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292 Segments




Political Cartoonist Tony Auth Discusses the Reagan Era.

Tony Auth, political cartoonist for The Philadelphia Inquirer. Auth's single-frame cartoons appear in more than 100 papers around the country through syndication. A new collection of his cartoons has just been published. It's titled Lost in Space: The Reagan Years.


Sandra Bernhard Borrows the Worst of Performance Art.

Critic-at-Large Laurie Stone discusses the Off-Broadway one-woman show of comic Sandra Bernhard. Bernhard is best known for her appearances on "Late Night With David Letterman" and in the Martin Scorsese film "The King of Comedy." Her new show is titled "Without You I'm Nothing." It's part stand-up comedy, part satire on the "women of rock and roll."


Sandra Bernhard's New One-Woman Show.

Comic Sandra Bernhard. She's best known for her appearances on "Late Night With David Letterman" and in the Martin Scorsese film "The King of Comedy." She's now starring in the Off-Broadway one-woman show "Without You I'm Nothing," that is part stand-up comedy, part satire on the "women of rock and roll."


A Brit's View of the United States in Cartoon Form.

Illustrator Ralph Steadman. Best known for his collaborations with the journalist Hunter S. Thompson (Fear and Loathing in Las Vegas), Steadman's cartoons feature an America brainwashed by the mass media and manipulated by its leaders. His ink blob-splattered illustrations lampoon President Reagan, AIDS hysteria, the specter of nuclear annihilation and, of course, Richard Nixon. (Interview by Faith Middleton)


Dance, Art, and Celebration.

Festival planner Marilyn Wood. Using dance, film, sound and light, Wood designs celebrations of the urban environment. She organized celebrations and festivals like the first Riverfront Celebration in Columbus, Ohio, The Hong Kong Arts festival, and the opening of the Tehran Museum of Art. Wood used to be a dancer with the Merce Cunningham dance company. (Interview by Faith Middleton)


Computer Animator Steven Segal.

Computer animator Steven Segal. Segal does his programming on his home computer, unlike most computer animation which is composed on complex processors. His entry in a national computer animation festival is titled "Dance of the Stumblers."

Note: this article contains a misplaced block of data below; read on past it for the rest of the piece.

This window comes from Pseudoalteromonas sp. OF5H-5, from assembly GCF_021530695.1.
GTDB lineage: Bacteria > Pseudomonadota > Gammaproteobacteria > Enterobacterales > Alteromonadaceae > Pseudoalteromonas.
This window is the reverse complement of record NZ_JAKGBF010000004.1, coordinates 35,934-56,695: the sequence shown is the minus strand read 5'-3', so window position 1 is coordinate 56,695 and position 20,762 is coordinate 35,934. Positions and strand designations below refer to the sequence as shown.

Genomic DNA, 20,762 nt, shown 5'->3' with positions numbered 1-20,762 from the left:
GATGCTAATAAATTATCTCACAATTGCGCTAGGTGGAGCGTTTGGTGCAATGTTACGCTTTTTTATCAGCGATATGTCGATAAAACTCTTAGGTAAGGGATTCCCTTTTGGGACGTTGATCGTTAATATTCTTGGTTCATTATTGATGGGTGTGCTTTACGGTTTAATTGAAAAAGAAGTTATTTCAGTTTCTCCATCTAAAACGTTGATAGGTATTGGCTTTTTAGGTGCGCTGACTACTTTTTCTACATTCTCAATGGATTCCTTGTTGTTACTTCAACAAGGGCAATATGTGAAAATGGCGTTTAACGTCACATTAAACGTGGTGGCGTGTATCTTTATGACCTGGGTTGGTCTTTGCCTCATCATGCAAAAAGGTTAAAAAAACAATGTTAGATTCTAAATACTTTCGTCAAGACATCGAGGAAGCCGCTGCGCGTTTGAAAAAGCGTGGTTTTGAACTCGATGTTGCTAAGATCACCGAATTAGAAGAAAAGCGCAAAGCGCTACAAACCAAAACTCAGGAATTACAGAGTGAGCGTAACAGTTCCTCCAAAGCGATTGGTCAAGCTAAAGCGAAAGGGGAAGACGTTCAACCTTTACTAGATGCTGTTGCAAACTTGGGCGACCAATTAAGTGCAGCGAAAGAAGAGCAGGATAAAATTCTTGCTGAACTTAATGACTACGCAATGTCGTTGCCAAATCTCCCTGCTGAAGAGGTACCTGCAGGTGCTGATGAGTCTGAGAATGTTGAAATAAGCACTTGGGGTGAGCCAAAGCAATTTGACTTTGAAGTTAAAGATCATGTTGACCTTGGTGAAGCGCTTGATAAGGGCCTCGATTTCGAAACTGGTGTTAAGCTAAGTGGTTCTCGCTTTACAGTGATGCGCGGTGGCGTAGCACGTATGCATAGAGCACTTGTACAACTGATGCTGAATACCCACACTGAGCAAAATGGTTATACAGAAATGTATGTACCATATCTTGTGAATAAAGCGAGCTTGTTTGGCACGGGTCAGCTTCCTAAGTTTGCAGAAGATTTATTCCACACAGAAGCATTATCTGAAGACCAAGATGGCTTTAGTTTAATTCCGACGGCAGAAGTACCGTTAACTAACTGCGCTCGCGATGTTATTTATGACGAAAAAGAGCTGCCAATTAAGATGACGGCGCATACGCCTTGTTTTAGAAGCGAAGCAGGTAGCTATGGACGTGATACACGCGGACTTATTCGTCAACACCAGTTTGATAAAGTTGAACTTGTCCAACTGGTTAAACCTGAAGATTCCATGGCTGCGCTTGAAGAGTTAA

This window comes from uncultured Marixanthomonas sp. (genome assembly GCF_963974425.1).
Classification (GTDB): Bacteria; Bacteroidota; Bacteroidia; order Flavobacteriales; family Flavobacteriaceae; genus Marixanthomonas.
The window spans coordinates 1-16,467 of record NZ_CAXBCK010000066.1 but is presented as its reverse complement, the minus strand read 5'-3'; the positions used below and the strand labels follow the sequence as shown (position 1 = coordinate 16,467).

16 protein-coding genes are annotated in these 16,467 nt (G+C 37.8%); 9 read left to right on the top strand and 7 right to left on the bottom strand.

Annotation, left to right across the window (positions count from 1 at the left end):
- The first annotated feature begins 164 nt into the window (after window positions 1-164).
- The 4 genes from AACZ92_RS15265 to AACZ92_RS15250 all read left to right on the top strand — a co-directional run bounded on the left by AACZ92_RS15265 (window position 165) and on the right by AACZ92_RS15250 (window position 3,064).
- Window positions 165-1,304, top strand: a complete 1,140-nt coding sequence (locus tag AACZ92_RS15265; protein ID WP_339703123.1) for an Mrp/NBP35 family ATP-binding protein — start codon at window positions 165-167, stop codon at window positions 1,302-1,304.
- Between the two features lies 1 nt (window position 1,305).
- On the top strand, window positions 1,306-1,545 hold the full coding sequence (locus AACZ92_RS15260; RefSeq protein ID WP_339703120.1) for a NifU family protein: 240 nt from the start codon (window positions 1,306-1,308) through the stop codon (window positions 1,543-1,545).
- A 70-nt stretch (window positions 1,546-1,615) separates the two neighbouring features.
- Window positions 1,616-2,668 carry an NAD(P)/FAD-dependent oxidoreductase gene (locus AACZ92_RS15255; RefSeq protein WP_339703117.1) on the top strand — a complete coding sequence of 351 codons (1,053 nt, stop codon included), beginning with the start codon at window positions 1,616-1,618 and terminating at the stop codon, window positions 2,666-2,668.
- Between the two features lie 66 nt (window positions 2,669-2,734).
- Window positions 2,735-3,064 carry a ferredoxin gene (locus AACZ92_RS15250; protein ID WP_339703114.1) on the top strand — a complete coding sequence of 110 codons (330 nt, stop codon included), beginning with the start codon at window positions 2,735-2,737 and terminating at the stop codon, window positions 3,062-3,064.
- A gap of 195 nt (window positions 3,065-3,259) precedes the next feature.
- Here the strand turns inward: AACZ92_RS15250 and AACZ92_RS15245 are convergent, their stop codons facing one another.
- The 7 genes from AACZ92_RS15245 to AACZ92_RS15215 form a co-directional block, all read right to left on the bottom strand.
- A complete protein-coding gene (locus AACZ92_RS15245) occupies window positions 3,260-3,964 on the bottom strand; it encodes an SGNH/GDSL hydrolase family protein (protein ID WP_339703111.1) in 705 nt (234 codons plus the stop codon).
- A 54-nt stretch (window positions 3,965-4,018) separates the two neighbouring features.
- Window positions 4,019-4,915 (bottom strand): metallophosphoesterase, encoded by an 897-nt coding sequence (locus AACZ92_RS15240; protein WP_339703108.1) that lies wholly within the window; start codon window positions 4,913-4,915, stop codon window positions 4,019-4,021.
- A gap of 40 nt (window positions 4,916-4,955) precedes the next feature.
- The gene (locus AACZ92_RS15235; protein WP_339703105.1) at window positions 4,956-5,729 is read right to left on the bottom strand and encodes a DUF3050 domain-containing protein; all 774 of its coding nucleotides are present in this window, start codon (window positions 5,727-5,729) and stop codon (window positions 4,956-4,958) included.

Spalding Gray's L. A. Adventures.

Autobiographical monologist Spalding Gray. Gray is best known for his monologue "Swimming to Cambodia," about his experiences during the filming of the movie "The Killing Fields." "Swimming to Cambodia" was produced as a film last year, and Gray appeared in the David Byrne film "True Stories," as well as a recent installment of the PBS comedy series "Trying Times." Gray is wrapping up a 10-month residency at the Mark Tapper Forum in Los Angeles where he worked on several new monologues.


Jazz Photographer William Claxton.

Photographer William Claxton. His new book, Jazz, is a collection of jazz photographs taken in the 50s and 60s and includes photographs of jazz greats like Thelonious Monk, Duke Ellington, Billie Holiday, John Coltrane and Max Roach.


The World According to Jackie Mason.

Comic Jackie Mason. He's the star of the one-man Broadway show, "The World According to Me," a hit for eight months now. The show continues to draw more sold-out houses than any other non-musical attraction on Broadway.


From Animation to Oils.

Ralph Bakshi, who did the animation work for the cult hits "Fritz The Cat," and "Heavy Traffic." He's turned his attention away from animation to concentrate on oil painting.


From the Streets to Galleries.

Keith Haring, whose playful and colorful artwork has made him one of the most successful contemporary artists. His work can be found in amusement parks, discos, T-shirts, and the subways, where he first got his start.


An "Off Center" Review for an Unconventional Show

TV critic David Bianculli isn't sure how best to describe PBS's show Alive from Off Center, which features music, dance, and performance art--but little dialog. He recommends an upcoming episode about composer Meredith Monk called Ellis Island.


Lampooning "Soul Business"

Political cartoonist Doug Marlette draws inspiration from a lifetime in the South, including its fervent religious culture -- which he satirizes in his new book, There's No Business Like Soul Business.


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